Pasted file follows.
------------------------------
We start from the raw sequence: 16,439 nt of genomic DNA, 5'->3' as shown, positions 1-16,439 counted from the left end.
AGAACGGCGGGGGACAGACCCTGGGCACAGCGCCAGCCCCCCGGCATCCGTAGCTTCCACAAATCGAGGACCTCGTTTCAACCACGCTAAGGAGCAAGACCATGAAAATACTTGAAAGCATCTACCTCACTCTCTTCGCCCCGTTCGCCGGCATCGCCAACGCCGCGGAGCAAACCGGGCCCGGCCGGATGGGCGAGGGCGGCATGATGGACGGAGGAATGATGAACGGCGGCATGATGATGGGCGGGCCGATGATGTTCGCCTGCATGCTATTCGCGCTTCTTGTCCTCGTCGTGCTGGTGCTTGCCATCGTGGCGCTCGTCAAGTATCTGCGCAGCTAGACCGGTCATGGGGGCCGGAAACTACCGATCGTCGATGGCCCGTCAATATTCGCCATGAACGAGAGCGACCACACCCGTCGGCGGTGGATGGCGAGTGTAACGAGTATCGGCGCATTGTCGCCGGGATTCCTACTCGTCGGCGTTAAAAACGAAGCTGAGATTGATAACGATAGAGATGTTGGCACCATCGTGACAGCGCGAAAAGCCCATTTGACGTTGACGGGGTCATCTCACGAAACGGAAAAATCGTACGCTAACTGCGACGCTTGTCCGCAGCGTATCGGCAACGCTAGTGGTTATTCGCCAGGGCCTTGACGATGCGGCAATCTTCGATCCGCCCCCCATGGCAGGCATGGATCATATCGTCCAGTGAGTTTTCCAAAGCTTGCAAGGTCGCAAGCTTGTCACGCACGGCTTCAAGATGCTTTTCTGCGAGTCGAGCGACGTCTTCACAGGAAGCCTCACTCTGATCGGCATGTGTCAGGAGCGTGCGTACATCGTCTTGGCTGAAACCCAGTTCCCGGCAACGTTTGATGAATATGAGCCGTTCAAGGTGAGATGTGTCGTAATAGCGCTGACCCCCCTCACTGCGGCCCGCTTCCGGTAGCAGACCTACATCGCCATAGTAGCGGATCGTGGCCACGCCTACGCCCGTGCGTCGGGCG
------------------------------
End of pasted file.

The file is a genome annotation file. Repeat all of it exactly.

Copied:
We start from the raw sequence: 16,439 nt of genomic DNA, 5'->3' as shown, positions 1-16,439 counted from the left end.
AGAACGGCGGGGGACAGACCCTGGGCACAGCGCCAGCCCCCCGGCATCCGTAGCTTCCACAAATCGAGGACCTCGTTTCAACCACGCTAAGGAGCAAGACCATGAAAATACTTGAAAGCATCTACCTCACTCTCTTCGCCCCGTTCGCCGGCATCGCCAACGCCGCGGAGCAAACCGGGCCCGGCCGGATGGGCGAGGGCGGCATGATGGACGGAGGAATGATGAACGGCGGCATGATGATGGGCGGGCCGATGATGTTCGCCTGCATGCTATTCGCGCTTCTTGTCCTCGTCGTGCTGGTGCTTGCCATCGTGGCGCTCGTCAAGTATCTGCGCAGCTAGACCGGTCATGGGGGCCGGAAACTACCGATCGTCGATGGCCCGTCAATATTCGCCATGAACGAGAGCGACCACACCCGTCGGCGGTGGATGGCGAGTGTAACGAGTATCGGCGCATTGTCGCCGGGATTCCTACTCGTCGGCGTTAAAAACGAAGCTGAGATTGATAACGATAGAGATGTTGGCACCATCGTGACAGCGCGAAAAGCCCATTTGACGTTGACGGGGTCATCTCACGAAACGGAAAAATCGTACGCTAACTGCGACGCTTGTCCGCAGCGTATCGGCAACGCTAGTGGTTATTCGCCAGGGCCTTGACGATGCGGCAATCTTCGATCCGCCCCCCATGGCAGGCATGGATCATATCGTCCAGTGAGTTTTCCAAAGCTTGCAAGGTCGCAAGCTTGTCACGCACGGCTTCAAGATGCTTTTCTGCGAGTCGAGCGACGTCTTCACAGGAAGCCTCACTCTGATCGGCATGTGTCAGGAGCGTGCGTACATCGTCTTGGCTGAAACCCAGTTCCCGGCAACGTTTGATGAATATGAGCCGTTCAAGGTGAGATGTGTCGTAATAGCGCTGACCCCCCTCACTGCGGCCCGCTTCCGGTAGCAGACCTACATCGCCATAGTAGCGGATCGTGGCCACGCCTACGCCCGTGCGTCGGGCG